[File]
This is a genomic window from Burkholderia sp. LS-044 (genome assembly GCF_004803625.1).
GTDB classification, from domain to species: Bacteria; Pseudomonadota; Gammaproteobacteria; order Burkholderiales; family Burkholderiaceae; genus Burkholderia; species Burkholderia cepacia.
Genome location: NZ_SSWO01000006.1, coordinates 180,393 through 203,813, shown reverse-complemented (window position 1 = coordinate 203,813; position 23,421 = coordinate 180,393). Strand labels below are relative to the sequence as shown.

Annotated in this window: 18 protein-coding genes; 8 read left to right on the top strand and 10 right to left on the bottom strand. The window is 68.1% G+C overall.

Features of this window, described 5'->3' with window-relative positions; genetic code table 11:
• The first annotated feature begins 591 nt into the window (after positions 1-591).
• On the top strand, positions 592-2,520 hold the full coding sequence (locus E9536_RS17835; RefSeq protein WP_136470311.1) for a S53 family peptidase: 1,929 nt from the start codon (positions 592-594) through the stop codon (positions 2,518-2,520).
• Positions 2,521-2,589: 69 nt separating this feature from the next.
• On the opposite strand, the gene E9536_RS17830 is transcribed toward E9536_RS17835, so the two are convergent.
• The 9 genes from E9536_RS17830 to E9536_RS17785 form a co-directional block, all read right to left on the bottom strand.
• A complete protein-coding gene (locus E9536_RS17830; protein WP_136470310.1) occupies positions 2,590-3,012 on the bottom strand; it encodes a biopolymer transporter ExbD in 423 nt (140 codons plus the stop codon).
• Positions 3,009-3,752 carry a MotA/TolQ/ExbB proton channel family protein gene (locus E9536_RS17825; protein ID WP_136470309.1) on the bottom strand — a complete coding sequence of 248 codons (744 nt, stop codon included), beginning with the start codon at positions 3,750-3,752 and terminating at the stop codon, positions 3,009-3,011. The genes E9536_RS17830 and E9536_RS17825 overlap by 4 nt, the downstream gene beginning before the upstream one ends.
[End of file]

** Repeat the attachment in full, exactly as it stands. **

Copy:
This is a genomic window from Burkholderia sp. LS-044 (genome assembly GCF_004803625.1).
GTDB classification, from domain to species: Bacteria; Pseudomonadota; Gammaproteobacteria; order Burkholderiales; family Burkholderiaceae; genus Burkholderia; species Burkholderia cepacia.
Genome location: NZ_SSWO01000006.1, coordinates 180,393 through 203,813, shown reverse-complemented (window position 1 = coordinate 203,813; position 23,421 = coordinate 180,393). Strand labels below are relative to the sequence as shown.

Annotated in this window: 18 protein-coding genes; 8 read left to right on the top strand and 10 right to left on the bottom strand. The window is 68.1% G+C overall.

Features of this window, described 5'->3' with window-relative positions; genetic code table 11:
• The first annotated feature begins 591 nt into the window (after positions 1-591).
• On the top strand, positions 592-2,520 hold the full coding sequence (locus E9536_RS17835; RefSeq protein WP_136470311.1) for a S53 family peptidase: 1,929 nt from the start codon (positions 592-594) through the stop codon (positions 2,518-2,520).
• Positions 2,521-2,589: 69 nt separating this feature from the next.
• On the opposite strand, the gene E9536_RS17830 is transcribed toward E9536_RS17835, so the two are convergent.
• The 9 genes from E9536_RS17830 to E9536_RS17785 form a co-directional block, all read right to left on the bottom strand.
• A complete protein-coding gene (locus E9536_RS17830; protein WP_136470310.1) occupies positions 2,590-3,012 on the bottom strand; it encodes a biopolymer transporter ExbD in 423 nt (140 codons plus the stop codon).
• Positions 3,009-3,752 carry a MotA/TolQ/ExbB proton channel family protein gene (locus E9536_RS17825; protein ID WP_136470309.1) on the bottom strand — a complete coding sequence of 248 codons (744 nt, stop codon included), beginning with the start codon at positions 3,750-3,752 and terminating at the stop codon, positions 3,009-3,011. The genes E9536_RS17830 and E9536_RS17825 overlap by 4 nt, the downstream gene beginning before the upstream one ends.